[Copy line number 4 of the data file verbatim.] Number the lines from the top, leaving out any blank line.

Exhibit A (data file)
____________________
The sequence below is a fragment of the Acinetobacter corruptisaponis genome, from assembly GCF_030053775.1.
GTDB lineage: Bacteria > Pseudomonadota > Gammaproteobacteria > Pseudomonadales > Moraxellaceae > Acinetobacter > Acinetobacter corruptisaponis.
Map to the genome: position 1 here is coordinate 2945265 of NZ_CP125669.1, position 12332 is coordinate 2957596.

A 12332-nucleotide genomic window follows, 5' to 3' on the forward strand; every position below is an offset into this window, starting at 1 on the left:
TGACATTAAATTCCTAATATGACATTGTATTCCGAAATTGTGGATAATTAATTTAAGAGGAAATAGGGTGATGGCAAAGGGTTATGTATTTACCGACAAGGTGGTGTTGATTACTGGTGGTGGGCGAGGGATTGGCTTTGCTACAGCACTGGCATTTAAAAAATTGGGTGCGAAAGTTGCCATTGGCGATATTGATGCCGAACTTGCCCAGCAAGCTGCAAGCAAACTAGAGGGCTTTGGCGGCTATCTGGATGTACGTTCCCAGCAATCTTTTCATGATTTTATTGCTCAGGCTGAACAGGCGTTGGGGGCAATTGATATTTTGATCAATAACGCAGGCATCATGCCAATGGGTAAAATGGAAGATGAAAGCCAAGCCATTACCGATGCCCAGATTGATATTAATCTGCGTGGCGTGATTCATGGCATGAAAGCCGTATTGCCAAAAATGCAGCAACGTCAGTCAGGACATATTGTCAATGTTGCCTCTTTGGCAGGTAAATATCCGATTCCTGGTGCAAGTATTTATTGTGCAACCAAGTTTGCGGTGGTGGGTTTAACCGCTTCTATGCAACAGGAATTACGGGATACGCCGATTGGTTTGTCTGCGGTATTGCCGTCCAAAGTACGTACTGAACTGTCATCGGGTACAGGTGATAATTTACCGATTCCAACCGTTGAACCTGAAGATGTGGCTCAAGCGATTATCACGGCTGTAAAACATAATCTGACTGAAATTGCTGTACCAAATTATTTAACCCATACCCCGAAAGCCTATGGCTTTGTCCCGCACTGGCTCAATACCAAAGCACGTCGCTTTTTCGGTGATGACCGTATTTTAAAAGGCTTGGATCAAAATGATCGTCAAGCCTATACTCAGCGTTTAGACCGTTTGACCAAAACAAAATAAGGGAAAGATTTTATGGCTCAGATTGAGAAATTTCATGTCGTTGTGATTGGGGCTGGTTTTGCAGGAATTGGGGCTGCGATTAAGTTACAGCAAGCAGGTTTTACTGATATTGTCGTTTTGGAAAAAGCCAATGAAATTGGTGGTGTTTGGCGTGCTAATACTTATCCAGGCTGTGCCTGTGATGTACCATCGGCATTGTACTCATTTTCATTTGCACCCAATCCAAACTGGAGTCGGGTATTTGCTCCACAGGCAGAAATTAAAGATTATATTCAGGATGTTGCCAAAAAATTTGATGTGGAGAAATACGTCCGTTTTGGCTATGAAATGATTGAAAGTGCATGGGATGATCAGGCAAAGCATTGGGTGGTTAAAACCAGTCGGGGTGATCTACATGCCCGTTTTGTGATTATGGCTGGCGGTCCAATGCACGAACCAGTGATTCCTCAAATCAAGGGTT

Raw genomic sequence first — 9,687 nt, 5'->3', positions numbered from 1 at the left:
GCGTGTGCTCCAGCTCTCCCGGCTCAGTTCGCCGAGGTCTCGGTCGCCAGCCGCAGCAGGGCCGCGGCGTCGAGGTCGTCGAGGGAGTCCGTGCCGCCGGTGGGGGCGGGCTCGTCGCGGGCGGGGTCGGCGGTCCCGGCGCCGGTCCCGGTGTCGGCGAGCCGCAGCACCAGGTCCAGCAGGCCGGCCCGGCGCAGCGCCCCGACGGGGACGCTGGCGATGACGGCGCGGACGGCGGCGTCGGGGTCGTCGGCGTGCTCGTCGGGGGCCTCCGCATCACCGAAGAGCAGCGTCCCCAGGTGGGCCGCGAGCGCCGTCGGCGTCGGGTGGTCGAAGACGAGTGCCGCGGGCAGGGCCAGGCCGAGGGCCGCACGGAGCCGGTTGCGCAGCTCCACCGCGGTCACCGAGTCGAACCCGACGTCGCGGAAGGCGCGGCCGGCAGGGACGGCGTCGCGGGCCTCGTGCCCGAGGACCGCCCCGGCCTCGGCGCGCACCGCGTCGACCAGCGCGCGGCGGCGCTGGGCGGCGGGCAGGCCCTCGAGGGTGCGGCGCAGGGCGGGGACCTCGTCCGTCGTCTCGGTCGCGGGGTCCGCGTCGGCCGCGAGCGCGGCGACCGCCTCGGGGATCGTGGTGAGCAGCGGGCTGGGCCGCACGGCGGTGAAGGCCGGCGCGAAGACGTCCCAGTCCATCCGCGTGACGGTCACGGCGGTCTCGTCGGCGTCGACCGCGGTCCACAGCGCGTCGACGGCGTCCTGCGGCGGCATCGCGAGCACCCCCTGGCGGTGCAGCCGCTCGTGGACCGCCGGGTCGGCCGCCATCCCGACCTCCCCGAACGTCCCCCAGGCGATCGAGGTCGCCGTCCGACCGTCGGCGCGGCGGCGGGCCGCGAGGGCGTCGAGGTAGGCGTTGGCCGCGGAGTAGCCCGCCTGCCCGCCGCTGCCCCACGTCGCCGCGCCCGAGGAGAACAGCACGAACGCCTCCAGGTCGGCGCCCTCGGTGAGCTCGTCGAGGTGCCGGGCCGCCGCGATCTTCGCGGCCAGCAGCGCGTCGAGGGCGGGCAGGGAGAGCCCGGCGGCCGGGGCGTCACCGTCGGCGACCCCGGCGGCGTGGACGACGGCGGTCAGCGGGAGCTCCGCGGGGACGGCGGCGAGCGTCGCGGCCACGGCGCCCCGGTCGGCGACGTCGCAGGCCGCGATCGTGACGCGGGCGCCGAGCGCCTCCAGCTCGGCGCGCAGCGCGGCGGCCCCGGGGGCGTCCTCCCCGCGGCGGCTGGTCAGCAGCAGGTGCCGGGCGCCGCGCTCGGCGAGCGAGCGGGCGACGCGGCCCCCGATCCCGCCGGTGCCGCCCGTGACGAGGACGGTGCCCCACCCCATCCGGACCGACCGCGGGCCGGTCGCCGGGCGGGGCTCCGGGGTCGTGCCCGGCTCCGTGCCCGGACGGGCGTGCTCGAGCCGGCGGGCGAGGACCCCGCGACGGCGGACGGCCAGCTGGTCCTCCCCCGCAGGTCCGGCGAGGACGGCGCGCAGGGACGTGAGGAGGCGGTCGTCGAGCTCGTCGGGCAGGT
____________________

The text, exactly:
A 12332-nucleotide genomic window follows, 5' to 3' on the forward strand; every position below is an offset into this window, starting at 1 on the left: